1. Getting to Know the Neighbours
In the beginning
It was the birds that began it. When I look back on my progress from ignorant townie via interested artist to volunteer wildlife surveyor and general nature addict, I blame the birds for kicking off the whole thing.
I was brought up in a town and continued to live in towns until 2007. Up to that point, my contact with nature was mainly at second-hand – books, TV, David Attenborough, Gerald Durrell. Then I accidentally moved to the countryside, and suddenly nature was on my doorstep. Literally, in the case of the half-stunned bluetit left there by my attention-deficit cat. I could recognise the bluetit, but not most of the other birds that colonised the trees in the drive, fluttered over my head when I opened the door and were generally around any time I was in the garden. Hopefully, I hung out feeders, and that first year, they came in their dozens. I began to want to know more about them – they were my neighbours, after all.
The slippery slope
Wildlife addiction creeps up on you slowly. First you look, but don’t identify. Then you start asking questions, wanting to name names. Then you buy field guides and people give you binoculars and camera nestboxes for birthdays. You join the Wildlife Trust and go on courses. It’s all downhill from there. Birds seem harmless enough, but then you succumb to the easy charm of butterflies and small mammals and before you know it you’re hooked on the heavy stuff – moths, beetles, reptiles… (But not flies. Never flies. Well, not yet.) If you don’t pull back at this point, you risk getting involved in making new addicts…
A place person
A GWT staffer once asked me ‘What’s your thing?’ I was puzzled. Later I realised that he meant, what was my species fixation? Was I a bird brain, a mammal mogul or an insect inveterate? A beetle botherer? That’s not how it works for me. I am a place person. I fell in love with my local wildlife because it was there, living beside me, and what continues to drive my wildlife passion is encounters with the creatures who share my house, garden and valley. I love to see wildlife wherever I go, but my neighbours are the ones I want to know about.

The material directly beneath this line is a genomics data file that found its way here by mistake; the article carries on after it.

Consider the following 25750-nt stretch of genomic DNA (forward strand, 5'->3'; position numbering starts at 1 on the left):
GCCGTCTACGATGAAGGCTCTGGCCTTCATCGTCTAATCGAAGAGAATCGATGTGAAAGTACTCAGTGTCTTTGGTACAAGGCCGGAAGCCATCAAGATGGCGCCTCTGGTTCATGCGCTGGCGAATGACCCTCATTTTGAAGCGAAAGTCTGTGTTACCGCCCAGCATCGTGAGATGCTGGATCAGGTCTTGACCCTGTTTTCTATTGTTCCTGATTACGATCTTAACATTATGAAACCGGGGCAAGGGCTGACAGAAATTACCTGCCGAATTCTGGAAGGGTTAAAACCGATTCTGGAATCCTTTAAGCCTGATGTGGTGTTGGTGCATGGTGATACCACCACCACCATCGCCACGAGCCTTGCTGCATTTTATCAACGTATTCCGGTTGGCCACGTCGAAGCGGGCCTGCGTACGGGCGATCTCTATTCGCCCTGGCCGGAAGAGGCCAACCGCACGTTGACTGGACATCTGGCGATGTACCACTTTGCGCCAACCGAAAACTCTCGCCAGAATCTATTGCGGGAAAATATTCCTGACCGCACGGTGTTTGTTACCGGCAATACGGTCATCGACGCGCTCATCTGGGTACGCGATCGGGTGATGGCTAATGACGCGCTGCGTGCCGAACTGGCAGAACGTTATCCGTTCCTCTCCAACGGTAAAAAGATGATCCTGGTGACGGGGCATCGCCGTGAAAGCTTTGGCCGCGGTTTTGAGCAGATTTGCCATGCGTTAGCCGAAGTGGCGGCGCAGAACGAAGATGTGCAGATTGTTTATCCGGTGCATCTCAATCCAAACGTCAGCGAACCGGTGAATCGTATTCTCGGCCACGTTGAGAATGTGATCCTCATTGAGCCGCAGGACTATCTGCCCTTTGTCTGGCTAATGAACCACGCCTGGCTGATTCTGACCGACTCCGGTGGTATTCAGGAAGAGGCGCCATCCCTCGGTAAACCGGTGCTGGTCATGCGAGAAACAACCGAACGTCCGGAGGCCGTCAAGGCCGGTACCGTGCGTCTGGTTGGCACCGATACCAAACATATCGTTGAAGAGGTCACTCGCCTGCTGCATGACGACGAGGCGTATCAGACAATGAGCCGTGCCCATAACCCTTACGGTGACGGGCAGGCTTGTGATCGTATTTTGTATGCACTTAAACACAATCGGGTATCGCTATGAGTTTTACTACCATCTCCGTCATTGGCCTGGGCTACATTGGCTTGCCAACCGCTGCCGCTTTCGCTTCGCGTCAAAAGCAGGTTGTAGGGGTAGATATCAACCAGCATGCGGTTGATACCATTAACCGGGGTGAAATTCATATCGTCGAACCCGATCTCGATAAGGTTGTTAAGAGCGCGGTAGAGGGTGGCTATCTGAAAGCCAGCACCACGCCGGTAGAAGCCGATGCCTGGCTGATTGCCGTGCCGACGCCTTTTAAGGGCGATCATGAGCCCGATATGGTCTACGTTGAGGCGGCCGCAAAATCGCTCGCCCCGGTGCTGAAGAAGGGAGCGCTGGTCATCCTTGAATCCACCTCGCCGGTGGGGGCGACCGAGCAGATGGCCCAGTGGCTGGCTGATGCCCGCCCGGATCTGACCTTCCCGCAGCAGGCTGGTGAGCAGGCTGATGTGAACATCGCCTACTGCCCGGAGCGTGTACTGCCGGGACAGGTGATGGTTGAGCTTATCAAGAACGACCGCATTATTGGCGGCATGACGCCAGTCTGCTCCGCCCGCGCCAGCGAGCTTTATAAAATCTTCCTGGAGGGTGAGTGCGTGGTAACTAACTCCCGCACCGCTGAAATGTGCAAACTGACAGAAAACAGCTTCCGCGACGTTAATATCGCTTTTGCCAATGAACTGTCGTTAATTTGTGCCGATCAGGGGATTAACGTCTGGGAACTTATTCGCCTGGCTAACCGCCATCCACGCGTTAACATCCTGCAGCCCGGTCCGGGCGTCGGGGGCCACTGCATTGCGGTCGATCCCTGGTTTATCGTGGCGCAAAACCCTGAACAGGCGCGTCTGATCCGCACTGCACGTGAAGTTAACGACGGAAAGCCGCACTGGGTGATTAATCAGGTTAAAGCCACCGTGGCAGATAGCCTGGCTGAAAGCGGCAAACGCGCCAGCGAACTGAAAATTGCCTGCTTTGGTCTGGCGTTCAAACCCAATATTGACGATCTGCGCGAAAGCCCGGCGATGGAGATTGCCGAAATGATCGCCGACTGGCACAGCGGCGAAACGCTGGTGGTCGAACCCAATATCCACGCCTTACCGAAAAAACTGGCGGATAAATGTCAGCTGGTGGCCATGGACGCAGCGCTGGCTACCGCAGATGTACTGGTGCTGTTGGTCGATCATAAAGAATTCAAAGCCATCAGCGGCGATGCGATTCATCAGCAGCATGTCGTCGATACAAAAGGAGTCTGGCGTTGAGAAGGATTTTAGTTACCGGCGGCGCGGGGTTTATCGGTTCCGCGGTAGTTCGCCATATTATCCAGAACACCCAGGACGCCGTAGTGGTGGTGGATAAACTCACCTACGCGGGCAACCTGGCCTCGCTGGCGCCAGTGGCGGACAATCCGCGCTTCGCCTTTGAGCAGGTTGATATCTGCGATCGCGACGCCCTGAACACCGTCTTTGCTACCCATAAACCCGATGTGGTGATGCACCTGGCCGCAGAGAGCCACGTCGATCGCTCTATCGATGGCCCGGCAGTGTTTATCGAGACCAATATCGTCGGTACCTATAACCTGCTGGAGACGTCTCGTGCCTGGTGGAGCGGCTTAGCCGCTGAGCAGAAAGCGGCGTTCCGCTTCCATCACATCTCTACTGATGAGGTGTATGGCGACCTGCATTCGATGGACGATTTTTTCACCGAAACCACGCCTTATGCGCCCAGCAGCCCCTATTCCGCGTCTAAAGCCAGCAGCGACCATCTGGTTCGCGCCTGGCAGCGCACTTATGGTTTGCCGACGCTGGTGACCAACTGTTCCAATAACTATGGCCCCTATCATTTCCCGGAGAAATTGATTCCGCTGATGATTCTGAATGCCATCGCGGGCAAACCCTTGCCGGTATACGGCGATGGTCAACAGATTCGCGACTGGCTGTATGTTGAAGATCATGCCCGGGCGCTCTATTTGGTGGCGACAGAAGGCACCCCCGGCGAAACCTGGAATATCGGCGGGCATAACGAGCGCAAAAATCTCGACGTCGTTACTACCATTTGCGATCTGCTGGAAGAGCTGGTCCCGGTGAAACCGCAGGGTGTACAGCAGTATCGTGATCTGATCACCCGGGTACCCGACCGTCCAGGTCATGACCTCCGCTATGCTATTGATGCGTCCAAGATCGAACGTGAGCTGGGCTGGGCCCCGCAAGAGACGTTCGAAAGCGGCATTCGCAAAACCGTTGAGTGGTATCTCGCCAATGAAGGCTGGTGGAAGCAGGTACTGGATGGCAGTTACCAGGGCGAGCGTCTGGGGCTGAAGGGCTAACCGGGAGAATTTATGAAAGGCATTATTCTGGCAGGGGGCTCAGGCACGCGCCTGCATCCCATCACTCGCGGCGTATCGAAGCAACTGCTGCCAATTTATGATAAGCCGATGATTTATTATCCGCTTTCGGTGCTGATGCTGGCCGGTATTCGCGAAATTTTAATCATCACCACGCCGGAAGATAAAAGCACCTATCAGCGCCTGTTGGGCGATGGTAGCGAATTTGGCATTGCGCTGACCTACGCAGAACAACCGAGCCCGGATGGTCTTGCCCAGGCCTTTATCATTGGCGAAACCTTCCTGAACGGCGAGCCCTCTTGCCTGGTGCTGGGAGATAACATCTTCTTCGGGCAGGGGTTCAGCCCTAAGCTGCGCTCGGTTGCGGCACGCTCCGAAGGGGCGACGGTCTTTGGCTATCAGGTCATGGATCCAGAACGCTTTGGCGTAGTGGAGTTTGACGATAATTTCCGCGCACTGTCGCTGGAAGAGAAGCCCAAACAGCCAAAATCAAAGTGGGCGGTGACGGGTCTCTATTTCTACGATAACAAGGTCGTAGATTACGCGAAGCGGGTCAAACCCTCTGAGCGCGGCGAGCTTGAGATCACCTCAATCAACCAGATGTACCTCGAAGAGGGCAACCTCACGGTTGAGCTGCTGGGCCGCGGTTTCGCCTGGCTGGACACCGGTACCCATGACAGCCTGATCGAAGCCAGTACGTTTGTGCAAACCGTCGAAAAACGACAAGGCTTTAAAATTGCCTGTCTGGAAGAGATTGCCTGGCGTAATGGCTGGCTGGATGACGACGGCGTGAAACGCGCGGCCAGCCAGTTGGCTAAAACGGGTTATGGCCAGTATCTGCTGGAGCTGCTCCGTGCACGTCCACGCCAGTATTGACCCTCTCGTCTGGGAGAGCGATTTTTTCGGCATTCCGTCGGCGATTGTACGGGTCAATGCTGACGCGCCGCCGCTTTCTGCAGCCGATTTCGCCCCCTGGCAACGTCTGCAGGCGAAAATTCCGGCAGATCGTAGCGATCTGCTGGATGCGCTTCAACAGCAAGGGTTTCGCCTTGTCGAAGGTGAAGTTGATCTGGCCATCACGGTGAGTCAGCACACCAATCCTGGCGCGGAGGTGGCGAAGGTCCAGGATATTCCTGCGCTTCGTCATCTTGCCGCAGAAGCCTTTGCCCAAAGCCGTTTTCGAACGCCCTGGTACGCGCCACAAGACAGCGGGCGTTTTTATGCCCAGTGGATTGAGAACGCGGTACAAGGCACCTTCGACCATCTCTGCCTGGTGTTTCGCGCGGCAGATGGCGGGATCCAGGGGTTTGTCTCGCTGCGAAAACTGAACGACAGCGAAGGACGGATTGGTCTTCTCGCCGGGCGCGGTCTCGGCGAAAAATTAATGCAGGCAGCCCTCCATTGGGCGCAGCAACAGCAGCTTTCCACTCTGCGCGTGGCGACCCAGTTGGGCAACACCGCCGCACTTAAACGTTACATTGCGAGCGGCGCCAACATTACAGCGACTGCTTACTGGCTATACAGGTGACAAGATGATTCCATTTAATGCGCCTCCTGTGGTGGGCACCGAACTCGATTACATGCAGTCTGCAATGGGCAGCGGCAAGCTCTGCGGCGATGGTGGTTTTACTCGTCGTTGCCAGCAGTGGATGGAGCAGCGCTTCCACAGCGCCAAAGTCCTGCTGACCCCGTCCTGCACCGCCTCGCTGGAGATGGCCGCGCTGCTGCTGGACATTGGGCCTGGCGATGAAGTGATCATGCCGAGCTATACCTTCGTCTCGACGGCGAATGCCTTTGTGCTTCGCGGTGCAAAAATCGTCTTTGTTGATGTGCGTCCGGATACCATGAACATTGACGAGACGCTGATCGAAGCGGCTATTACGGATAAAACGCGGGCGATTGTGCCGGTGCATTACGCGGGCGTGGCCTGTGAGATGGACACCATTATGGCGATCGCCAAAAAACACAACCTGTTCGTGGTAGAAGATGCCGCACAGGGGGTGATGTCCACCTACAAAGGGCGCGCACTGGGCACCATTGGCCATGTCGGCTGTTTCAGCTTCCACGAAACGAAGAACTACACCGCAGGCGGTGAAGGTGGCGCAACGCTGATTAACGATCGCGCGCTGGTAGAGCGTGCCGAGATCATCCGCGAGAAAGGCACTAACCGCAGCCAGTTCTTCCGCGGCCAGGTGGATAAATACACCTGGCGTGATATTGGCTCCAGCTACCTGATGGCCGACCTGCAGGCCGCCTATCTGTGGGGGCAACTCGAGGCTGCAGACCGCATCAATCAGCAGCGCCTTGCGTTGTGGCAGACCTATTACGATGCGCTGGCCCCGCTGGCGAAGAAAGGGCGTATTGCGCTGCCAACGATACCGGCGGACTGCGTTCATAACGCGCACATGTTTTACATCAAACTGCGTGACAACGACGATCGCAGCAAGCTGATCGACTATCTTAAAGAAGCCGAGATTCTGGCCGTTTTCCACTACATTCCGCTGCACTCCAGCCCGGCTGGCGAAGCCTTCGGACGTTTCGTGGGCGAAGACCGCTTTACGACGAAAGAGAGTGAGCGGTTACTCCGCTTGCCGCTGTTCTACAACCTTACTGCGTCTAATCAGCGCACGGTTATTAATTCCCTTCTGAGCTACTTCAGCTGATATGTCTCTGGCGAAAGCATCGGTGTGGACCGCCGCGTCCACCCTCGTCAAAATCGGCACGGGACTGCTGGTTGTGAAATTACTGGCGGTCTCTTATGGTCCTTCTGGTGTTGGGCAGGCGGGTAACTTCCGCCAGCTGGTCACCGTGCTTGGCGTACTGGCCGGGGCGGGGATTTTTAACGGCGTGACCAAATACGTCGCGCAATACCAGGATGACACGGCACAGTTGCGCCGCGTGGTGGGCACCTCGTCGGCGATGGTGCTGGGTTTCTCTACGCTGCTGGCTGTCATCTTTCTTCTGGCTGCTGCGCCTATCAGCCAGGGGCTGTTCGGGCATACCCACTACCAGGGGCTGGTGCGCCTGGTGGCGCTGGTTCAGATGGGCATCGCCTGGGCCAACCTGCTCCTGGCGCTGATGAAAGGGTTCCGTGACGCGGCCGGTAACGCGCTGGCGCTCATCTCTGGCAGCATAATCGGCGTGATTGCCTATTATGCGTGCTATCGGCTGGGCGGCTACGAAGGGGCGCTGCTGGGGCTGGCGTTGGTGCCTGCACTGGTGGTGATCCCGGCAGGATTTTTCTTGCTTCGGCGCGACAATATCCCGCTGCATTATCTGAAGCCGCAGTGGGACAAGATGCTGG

I can now identify the titmice (as my mother delightfully calls them), but the camera nestbox is more important to me than the field guide. Seeing them getting on with their lives, just being themselves, fills me with wonder. And who wouldn’t root for baby bluetits? My two nestboxes were a lifeline in the early part of lockdown. As for many other people, seeing the rest of the natural world getting on with life normally was a huge reassurance. But as someone said, if you love anything, you lay yourself open to heartbreak. For the first time, both ‘my’ nests – one bluetit, one great tit – failed this year. The great tit mother inexplicably abandoned her newly hatched chicks and the blue tit parents disappeared when their six chicks were close to fledging, but not close enough. Seeing them die was devastating. What happened? I don’t know. But I know that on Springwatch Chris Packham said that climate change meant that caterpillars were arriving several days earlier on average, potentially putting bluetits out of synch with their food source. So titmouse tragedy may happen more often from now on.
My erratic progress towards greater knowledge is driven by all the questions I can’t answer. As I write, a buzzard is crying continuously from her lookout point on the electricity wires nearby, and has been doing that, off and on, for weeks now. Why? I don’t know. I’m going to have to look it up, or ask an expert. Then I’ll probably have to look it up again next year. But after that, I may remember.
I read ‘A Kestrel for a Knave’ as a teenager and dreamed of keeping a falcon in our garden shed, but my mother refused planning permission. I still have a romantic attachment to raptors and especially to buzzards, the most visible raptor in this valley. Last year I accidentally spotted a nesting buzzard in trees nearby. (Accident plays a big part in my wildlife experience.) I watched the nest for some weeks but then the birds disappeared. What happened? I had to go and google buzzard lifestyles to confirm that the nest probably failed, that a big proportion of buzzard nests do. Sometimes because people shoot them.
My neighbours, my problem?
We humans do like to assign ‘hero’ and ‘villain’ roles to other creatures and treat them accordingly, as if their only importance lies in how they impact on us. Which in my view is one of many reasons we and the planet are now in a bit of a mess. But my point here is that I learned about buzzards because I worried about ‘my’ buzzards. Humans have the capacity to look beyond ourselves and empathise with other species. If more of us were enabled to do that, maybe we could dig ourselves out of our mess. We need more nature addicts. My feeling is that if we get people close to nature, nature will do the rest. How we achieve that, without overwhelming or damaging the nature we still have, is the tricky bit.